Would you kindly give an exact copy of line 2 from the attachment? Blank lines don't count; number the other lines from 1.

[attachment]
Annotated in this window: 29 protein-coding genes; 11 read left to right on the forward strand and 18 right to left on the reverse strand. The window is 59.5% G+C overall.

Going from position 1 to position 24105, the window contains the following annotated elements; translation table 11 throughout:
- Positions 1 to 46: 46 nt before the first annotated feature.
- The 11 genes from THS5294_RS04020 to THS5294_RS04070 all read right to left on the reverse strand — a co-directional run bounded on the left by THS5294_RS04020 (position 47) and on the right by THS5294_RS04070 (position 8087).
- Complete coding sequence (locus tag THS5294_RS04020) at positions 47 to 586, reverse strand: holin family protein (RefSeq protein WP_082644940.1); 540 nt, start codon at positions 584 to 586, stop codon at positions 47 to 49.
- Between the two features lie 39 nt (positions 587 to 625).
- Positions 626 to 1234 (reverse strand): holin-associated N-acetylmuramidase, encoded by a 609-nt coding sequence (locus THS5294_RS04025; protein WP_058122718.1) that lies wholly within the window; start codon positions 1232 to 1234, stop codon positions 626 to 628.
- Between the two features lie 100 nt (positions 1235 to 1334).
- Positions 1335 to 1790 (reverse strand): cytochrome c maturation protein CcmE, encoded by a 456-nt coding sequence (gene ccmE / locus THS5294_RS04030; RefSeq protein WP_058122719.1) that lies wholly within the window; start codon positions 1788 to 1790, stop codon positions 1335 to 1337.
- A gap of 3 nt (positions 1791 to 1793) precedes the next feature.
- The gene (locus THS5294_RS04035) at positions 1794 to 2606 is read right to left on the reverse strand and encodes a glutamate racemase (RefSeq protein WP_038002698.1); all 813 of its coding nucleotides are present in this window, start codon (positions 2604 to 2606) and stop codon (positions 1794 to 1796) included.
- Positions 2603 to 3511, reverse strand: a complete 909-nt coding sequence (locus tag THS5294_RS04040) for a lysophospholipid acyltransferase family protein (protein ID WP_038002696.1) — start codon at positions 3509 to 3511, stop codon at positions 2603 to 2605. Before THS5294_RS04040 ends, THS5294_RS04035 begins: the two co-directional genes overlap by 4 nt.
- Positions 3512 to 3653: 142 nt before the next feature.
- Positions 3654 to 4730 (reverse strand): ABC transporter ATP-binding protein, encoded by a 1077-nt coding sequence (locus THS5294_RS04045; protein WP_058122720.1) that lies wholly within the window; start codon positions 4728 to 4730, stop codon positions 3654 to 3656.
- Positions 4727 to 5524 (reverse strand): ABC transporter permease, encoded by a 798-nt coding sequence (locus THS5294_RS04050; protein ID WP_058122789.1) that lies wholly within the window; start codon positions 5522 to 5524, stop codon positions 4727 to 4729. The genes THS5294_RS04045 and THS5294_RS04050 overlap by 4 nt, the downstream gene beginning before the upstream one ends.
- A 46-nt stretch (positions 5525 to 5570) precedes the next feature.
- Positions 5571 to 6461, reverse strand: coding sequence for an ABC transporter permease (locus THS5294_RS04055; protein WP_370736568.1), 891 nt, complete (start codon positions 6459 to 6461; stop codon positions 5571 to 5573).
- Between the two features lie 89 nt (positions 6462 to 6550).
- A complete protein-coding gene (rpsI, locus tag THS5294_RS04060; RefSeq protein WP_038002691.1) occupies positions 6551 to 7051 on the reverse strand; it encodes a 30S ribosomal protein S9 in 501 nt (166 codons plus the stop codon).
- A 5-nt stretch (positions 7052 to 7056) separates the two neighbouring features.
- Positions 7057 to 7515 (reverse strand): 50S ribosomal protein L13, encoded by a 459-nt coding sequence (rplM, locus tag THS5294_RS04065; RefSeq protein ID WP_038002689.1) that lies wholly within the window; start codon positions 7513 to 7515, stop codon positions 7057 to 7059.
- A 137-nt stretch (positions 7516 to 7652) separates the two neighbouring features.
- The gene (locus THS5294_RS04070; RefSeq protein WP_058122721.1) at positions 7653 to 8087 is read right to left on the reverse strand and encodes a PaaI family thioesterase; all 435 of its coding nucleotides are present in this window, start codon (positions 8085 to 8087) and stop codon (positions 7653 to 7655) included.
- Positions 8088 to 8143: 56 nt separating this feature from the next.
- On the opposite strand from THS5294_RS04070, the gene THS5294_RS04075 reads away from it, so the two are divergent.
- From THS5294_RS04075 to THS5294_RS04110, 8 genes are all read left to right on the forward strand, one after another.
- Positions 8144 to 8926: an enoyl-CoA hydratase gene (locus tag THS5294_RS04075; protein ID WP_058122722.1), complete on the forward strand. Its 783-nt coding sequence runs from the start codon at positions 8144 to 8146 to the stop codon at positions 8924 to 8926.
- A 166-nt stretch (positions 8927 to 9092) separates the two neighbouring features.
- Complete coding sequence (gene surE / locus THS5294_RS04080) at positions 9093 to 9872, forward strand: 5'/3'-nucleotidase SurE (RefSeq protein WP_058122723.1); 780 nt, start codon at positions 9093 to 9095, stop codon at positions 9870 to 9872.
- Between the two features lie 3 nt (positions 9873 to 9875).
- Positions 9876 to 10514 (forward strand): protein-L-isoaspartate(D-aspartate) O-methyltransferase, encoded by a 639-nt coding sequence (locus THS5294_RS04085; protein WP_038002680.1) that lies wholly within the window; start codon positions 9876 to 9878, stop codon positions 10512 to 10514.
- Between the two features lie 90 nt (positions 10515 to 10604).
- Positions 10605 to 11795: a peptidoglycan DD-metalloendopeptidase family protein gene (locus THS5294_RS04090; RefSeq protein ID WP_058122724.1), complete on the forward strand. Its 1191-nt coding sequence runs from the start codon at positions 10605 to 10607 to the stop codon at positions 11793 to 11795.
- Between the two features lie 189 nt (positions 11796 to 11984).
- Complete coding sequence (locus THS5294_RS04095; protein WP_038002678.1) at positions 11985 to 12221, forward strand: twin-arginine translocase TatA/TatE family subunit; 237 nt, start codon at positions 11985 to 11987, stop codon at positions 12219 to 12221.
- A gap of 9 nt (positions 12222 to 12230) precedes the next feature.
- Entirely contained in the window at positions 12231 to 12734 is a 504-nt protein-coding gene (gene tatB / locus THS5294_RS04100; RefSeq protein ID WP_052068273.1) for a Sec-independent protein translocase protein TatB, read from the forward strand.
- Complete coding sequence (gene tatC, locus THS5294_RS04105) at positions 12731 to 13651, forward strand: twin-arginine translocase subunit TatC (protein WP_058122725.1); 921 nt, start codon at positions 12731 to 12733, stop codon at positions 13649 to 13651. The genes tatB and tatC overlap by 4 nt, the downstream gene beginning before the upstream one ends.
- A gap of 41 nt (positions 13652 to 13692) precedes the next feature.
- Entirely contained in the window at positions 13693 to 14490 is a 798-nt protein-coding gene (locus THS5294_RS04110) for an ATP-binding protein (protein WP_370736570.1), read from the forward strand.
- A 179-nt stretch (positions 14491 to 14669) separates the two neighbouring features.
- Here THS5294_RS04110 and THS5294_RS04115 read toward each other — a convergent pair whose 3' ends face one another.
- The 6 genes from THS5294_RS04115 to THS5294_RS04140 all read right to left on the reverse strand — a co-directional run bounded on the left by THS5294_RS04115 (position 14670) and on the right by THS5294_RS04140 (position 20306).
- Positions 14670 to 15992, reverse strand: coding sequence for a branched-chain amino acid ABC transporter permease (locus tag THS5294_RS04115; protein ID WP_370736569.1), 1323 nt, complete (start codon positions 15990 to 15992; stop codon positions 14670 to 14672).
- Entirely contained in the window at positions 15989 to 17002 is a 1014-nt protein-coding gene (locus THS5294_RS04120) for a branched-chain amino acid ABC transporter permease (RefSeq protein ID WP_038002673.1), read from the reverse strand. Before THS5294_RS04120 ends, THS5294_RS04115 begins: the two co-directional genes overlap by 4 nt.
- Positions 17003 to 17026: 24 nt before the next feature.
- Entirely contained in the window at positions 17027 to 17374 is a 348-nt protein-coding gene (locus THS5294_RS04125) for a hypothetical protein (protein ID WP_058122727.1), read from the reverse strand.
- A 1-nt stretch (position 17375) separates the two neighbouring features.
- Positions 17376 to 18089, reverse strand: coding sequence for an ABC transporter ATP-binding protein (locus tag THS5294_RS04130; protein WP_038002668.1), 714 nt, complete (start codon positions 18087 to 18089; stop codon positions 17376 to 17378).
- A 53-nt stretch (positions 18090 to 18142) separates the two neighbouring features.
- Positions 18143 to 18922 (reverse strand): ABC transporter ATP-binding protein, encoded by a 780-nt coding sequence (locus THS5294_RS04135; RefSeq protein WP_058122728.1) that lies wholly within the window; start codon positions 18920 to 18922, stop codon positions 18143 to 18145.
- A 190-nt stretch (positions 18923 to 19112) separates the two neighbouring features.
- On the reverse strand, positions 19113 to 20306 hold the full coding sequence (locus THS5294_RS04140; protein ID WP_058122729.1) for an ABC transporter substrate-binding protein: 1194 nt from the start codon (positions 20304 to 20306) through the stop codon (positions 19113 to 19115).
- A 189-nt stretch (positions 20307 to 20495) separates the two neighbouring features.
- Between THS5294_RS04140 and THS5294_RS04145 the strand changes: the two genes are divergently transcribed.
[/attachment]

Going from position 1 to position 24105, the window contains the following annotated elements; translation table 11 throughout: